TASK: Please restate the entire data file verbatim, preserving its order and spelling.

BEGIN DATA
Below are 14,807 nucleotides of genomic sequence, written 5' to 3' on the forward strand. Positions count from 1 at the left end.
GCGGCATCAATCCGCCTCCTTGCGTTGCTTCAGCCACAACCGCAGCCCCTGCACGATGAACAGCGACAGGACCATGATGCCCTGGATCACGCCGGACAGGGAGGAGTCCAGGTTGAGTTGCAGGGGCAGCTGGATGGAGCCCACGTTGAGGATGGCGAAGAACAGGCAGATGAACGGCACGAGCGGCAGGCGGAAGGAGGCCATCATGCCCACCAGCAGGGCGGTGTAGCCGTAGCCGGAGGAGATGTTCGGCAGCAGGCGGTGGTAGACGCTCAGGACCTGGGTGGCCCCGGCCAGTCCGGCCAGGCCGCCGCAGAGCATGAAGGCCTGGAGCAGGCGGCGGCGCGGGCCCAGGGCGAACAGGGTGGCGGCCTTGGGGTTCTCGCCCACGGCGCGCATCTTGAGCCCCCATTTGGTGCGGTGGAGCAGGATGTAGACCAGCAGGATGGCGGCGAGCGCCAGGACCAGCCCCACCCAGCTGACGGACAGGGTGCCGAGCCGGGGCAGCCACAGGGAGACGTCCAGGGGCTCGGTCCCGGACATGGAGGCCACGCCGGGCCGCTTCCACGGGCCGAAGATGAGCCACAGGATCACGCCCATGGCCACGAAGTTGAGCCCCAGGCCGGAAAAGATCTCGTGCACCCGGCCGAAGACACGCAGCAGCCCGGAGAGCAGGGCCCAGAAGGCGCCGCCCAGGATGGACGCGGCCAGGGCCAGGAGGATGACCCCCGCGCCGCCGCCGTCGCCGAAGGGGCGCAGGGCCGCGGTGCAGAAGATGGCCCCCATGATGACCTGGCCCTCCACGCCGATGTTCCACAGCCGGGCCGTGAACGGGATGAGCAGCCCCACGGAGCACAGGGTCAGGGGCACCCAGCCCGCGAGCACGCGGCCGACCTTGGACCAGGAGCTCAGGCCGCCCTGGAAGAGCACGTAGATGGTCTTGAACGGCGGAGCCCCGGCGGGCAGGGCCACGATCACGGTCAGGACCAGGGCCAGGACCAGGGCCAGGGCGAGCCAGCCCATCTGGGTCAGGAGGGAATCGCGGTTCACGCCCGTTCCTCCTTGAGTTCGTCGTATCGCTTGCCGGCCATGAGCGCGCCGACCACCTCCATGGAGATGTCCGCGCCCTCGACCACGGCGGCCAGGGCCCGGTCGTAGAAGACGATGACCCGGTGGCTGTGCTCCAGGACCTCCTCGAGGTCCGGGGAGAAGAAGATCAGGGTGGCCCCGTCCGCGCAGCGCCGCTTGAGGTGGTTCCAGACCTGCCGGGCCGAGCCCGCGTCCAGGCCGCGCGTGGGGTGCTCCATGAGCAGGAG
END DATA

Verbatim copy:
Below are 14,807 nucleotides of genomic sequence, written 5' to 3' on the forward strand. Positions count from 1 at the left end.
GCGGCATCAATCCGCCTCCTTGCGTTGCTTCAGCCACAACCGCAGCCCCTGCACGATGAACAGCGACAGGACCATGATGCCCTGGATCACGCCGGACAGGGAGGAGTCCAGGTTGAGTTGCAGGGGCAGCTGGATGGAGCCCACGTTGAGGATGGCGAAGAACAGGCAGATGAACGGCACGAGCGGCAGGCGGAAGGAGGCCATCATGCCCACCAGCAGGGCGGTGTAGCCGTAGCCGGAGGAGATGTTCGGCAGCAGGCGGTGGTAGACGCTCAGGACCTGGGTGGCCCCGGCCAGTCCGGCCAGGCCGCCGCAGAGCATGAAGGCCTGGAGCAGGCGGCGGCGCGGGCCCAGGGCGAACAGGGTGGCGGCCTTGGGGTTCTCGCCCACGGCGCGCATCTTGAGCCCCCATTTGGTGCGGTGGAGCAGGATGTAGACCAGCAGGATGGCGGCGAGCGCCAGGACCAGCCCCACCCAGCTGACGGACAGGGTGCCGAGCCGGGGCAGCCACAGGGAGACGTCCAGGGGCTCGGTCCCGGACATGGAGGCCACGCCGGGCCGCTTCCACGGGCCGAAGATGAGCCACAGGATCACGCCCATGGCCACGAAGTTGAGCCCCAGGCCGGAAAAGATCTCGTGCACCCGGCCGAAGACACGCAGCAGCCCGGAGAGCAGGGCCCAGAAGGCGCCGCCCAGGATGGACGCGGCCAGGGCCAGGAGGATGACCCCCGCGCCGCCGCCGTCGCCGAAGGGGCGCAGGGCCGCGGTGCAGAAGATGGCCCCCATGATGACCTGGCCCTCCACGCCGATGTTCCACAGCCGGGCCGTGAACGGGATGAGCAGCCCCACGGAGCACAGGGTCAGGGGCACCCAGCCCGCGAGCACGCGGCCGACCTTGGACCAGGAGCTCAGGCCGCCCTGGAAGAGCACGTAGATGGTCTTGAACGGCGGAGCCCCGGCGGGCAGGGCCACGATCACGGTCAGGACCAGGGCCAGGACCAGGGCCAGGGCGAGCCAGCCCATCTGGGTCAGGAGGGAATCGCGGTTCACGCCCGTTCCTCCTTGAGTTCGTCGTATCGCTTGCCGGCCATGAGCGCGCCGACCACCTCCATGGAGATGTCCGCGCCCTCGACCACGGCGGCCAGGGCCCGGTCGTAGAAGACGATGACCCGGTGGCTGTGCTCCAGGACCTCCTCGAGGTCCGGGGAGAAGAAGATCAGGGTGGCCCCGTCCGCGCAGCGCCGCTTGAGGTGGTTCCAGACCTGCCGGGCCGAGCCCGCGTCCAGGCCGCGCGTGGGGTGCTCCATGAGCAGGAG